In an interview published Saturday to mark 50 years of Christian Broadcasting Network, Chairman Pat Robertson said he liked Mitt Romney’s politics and saw the Mormon presidential candidate as an “outstanding Christian.”
Although many evangelicals are skeptical of the Mormon faith’s claim to Christianity, Robertson called former Massachusetts Governor Romney an “outstanding Christian” in an interview with The Associated Press.
But when asked if he was alright with a member of The Church of Jesus Christ of Latter-day Saints in the White House, the 81-year-old head of the television network refused to answer.
In a Pew Research Center poll in June, 34 percent of white evangelicals said they would not vote for a Mormon candidate, and a quarter of all Americans said they were less likely to do so. While Mormons also believe that Jesus Christ is the Son of God, there are many other doctrinal differences between evangelicals and the Latter-day Saints, such as on the Trinity and the Bible.
Robertson, founder of the Christian Coalition, one of the most influential groups in conservative circles, also said he would no longer endorse presidential candidates. “I’ve personally backed off from direct political involvement,” he was quoted as saying. “I’ve been there, done that.”
Robertson, a former Southern Baptist pastor, said he now believed that politics was not going to change the world. “It’s really not going to make that much of a difference.” But he would continue to comment on the news of the day, and his comment on Romney’s Christianity was perhaps part of that.
During Romney’s campaign for the 2008 Republican nomination, Dr. R. Albert Mohler, Jr., president of the Southern Baptist Theological Seminary, said, “Here is the bottom line. As an Evangelical Christian – a Christian who holds to the ‘traditional Christian orthodoxy’ of the Church – I do not believe that Mormonism leads to salvation.”
Controversies are not new to Robertson. He told viewers of his “700 Club” program this month that divorcing a spouse with Alzheimer’s disease, “a kind of death,” was justifiable.
“I hate Alzheimer’s,” he said. “It is one of the most awful things because, here is a loved one, this is the woman or man that you have loved for 20, 30, 40 years, and suddenly, that person is gone. They’re gone. They are gone.” Robertson’s views were criticized by most Christians.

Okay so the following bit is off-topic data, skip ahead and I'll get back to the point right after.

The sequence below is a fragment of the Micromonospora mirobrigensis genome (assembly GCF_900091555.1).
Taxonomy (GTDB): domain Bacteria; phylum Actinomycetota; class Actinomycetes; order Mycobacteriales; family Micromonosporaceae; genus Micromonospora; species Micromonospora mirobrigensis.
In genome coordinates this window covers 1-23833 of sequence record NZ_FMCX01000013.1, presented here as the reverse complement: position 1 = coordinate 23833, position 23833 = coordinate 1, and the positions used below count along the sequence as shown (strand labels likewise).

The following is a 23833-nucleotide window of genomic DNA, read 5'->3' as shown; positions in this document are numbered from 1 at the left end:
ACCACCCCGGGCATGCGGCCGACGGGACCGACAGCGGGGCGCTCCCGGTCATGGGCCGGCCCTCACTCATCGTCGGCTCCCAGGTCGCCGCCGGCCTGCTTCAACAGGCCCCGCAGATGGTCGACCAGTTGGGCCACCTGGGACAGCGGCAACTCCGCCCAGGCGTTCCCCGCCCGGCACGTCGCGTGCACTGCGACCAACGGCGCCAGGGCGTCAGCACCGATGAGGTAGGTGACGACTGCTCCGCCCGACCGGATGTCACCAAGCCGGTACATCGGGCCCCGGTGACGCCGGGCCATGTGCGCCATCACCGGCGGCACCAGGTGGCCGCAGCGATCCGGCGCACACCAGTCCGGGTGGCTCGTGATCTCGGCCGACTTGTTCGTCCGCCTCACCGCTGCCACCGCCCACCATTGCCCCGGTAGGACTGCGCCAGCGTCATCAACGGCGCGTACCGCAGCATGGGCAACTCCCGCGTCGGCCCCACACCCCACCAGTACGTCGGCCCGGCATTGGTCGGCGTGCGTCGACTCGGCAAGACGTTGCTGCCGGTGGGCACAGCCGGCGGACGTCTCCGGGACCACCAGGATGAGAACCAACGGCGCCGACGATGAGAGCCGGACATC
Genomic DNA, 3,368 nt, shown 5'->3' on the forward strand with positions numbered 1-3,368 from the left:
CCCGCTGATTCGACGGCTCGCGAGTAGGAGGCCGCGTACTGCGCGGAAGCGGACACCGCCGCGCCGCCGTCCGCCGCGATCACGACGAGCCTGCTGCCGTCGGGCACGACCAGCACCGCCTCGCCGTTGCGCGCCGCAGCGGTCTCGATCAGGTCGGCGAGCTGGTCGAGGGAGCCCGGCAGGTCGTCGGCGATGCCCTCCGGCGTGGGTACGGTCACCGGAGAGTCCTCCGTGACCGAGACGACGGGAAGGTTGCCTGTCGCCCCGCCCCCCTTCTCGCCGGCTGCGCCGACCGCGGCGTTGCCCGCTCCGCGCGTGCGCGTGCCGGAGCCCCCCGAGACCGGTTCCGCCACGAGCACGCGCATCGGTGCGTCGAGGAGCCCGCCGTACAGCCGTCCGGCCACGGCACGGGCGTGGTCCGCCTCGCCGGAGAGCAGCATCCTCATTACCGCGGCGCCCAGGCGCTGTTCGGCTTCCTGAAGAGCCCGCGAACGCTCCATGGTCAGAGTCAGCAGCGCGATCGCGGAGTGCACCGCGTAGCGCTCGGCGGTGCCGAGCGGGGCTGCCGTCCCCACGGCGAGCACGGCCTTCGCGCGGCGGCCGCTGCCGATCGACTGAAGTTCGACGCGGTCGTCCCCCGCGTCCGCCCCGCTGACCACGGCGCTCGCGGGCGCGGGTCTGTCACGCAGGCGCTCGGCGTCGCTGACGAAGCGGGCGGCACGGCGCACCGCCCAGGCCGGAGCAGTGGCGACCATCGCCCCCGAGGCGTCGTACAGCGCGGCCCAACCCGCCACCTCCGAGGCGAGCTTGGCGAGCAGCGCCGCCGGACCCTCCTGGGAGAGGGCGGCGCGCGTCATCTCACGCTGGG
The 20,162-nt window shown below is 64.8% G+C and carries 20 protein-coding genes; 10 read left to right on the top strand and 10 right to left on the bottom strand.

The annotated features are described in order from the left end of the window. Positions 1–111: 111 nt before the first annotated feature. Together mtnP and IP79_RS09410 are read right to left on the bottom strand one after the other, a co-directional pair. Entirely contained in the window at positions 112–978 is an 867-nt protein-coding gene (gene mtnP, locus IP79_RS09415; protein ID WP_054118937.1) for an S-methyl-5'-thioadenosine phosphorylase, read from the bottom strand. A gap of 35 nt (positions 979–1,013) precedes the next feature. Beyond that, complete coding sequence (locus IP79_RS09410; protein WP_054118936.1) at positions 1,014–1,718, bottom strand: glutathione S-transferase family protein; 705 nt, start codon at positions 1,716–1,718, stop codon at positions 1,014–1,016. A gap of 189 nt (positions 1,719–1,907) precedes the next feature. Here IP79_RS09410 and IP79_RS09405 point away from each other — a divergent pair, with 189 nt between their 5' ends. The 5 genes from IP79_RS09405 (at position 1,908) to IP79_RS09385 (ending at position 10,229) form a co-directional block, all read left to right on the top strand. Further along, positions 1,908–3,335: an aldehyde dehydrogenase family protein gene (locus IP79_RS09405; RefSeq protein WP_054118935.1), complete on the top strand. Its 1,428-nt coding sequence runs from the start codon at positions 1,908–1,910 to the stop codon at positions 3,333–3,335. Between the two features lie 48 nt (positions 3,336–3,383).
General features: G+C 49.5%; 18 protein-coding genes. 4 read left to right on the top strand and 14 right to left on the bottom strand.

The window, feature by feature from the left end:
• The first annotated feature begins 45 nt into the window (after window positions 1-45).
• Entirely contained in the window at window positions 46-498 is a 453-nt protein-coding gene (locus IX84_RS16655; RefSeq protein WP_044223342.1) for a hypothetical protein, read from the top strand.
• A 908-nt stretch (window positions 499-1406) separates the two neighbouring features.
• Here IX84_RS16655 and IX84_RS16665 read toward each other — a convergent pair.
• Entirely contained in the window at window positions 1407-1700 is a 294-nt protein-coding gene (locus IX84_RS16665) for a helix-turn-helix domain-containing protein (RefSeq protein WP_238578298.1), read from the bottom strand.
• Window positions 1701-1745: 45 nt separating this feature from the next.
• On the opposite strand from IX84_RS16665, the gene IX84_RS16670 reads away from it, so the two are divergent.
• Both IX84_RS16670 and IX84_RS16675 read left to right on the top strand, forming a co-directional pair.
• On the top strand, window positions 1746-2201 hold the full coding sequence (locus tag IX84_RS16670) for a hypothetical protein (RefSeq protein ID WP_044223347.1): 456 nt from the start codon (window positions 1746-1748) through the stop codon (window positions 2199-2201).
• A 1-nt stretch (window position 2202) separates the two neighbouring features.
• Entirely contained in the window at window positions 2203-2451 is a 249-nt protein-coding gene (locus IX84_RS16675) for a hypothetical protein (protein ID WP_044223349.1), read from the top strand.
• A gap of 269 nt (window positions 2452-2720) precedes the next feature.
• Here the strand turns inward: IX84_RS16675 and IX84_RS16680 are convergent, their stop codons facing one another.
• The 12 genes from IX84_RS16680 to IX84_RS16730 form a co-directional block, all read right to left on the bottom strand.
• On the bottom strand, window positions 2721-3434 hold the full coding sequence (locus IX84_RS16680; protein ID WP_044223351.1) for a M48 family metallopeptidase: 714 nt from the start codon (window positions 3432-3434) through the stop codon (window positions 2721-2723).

Robertson, whose TV program is viewed by around 1 million people in the United States each day, admitted in the AP interview that he could have worded some of his controversial comments differently. But he appreciated his forgiving audience.
During the 2008 presidential election, Robertson endorsed former New York Mayor Rudy Giuliani, who was pro-abortion, for the White House.
After the 9/11 attacks, Robertson said the federal courts, pornography, abortion rights and church-state separation caused an angry God to allow the event.
Robertson was once a highly influential figure. He is founder of American Center for Law and Justice, Operation Blessing International Relief, Development Corporation, Regent University, and a few other organizations. In the 1988 presidential election, he was a candidate for the Republican presidential nomination.
However, in recent years, Robertson has lost his political influence, and he knows that. “When I was in charge of the Christian Coalition I was available to mobilize grass roots support for somebody,” he said. “I don’t have any army right now. It’s just an opinion, and that isn’t quite as good as it used to be.”
Robertson said he wasn’t sure for how long he would continue to host the TV program. “I’m still strong and it seems like I’m doing all right, but I don’t want to overstay my time.”
Robertson recalled that what he started as a tiny UHF station in Portsmouth, Va., had now grown to become a sprawling campus in Virginia Beach. He was especially proud of reaching overseas audience, which he said would continue to be a focus of the network.